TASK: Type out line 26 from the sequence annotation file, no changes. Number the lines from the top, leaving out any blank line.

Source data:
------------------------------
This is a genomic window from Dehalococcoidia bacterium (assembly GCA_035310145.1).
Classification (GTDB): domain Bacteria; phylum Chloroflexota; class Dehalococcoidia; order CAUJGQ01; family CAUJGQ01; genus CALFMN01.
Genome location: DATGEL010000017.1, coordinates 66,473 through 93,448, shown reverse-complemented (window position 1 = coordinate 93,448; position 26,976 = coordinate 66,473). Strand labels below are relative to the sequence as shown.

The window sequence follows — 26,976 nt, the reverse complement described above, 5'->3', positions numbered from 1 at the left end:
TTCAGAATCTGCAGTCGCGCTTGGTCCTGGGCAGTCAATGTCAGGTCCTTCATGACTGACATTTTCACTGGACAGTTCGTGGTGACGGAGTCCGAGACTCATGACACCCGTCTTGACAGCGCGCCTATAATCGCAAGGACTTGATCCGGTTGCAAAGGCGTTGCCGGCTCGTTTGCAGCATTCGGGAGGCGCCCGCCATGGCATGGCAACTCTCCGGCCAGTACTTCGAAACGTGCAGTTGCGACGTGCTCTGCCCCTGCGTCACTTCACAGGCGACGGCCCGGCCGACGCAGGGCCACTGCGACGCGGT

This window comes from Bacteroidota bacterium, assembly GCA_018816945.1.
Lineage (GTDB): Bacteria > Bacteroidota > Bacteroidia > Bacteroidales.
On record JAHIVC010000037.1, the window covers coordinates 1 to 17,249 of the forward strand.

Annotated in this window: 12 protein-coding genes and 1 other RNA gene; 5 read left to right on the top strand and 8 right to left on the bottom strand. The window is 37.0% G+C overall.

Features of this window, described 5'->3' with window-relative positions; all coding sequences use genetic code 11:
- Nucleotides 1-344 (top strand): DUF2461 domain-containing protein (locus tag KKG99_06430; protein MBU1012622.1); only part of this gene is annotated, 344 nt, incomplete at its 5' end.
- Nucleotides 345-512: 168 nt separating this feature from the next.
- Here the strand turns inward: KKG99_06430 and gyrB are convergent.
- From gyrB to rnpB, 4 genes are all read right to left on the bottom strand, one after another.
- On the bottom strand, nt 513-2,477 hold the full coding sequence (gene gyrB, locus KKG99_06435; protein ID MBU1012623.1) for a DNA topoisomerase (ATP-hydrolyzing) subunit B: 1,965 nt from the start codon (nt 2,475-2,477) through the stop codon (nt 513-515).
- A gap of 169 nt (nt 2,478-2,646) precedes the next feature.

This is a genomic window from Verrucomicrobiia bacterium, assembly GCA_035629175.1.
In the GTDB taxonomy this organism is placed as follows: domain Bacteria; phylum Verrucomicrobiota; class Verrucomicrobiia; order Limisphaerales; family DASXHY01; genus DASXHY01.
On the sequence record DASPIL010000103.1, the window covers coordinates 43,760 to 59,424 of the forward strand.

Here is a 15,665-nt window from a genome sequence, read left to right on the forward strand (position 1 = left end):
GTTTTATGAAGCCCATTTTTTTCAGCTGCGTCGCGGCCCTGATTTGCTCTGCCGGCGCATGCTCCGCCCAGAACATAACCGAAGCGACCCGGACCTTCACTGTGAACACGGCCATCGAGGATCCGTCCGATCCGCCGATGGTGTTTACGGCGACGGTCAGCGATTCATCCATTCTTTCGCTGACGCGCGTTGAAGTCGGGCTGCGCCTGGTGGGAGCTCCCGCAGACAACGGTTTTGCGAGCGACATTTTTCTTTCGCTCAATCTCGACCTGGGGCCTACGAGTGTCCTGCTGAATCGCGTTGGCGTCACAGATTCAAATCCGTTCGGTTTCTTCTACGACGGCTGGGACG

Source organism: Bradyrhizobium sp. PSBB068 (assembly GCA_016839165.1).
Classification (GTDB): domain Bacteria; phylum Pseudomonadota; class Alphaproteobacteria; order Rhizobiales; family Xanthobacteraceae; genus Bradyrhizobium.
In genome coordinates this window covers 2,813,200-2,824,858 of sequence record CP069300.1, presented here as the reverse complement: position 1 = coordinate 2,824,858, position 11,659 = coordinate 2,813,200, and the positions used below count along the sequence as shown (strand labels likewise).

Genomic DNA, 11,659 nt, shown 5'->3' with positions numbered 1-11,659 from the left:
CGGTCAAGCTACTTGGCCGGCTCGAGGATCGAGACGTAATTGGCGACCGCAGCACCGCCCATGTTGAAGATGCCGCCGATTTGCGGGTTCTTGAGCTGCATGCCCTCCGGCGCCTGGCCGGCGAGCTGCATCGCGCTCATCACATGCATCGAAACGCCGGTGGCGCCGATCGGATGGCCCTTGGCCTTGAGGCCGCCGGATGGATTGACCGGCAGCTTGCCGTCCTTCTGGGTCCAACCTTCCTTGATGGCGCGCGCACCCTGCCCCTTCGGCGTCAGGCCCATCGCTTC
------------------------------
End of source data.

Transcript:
CGGTCAAGCTACTTGGCCGGCTCGAGGATCGAGACGTAATTGGCGACCGCAGCACCGCCCATGTTGAAGATGCCGCCGATTTGCGGGTTCTTGAGCTGCATGCCCTCCGGCGCCTGGCCGGCGAGCTGCATCGCGCTCATCACATGCATCGAAACGCCGGTGGCGCCGATCGGATGGCCCTTGGCCTTGAGGCCGCCGGATGGATTGACCGGCAGCTTGCCGTCCTTCTGGGTCCAACCTTCCTTGATGGCGCGCGCACCCTGCCCCTTCGGCGTCAGGCCCATCGCTTC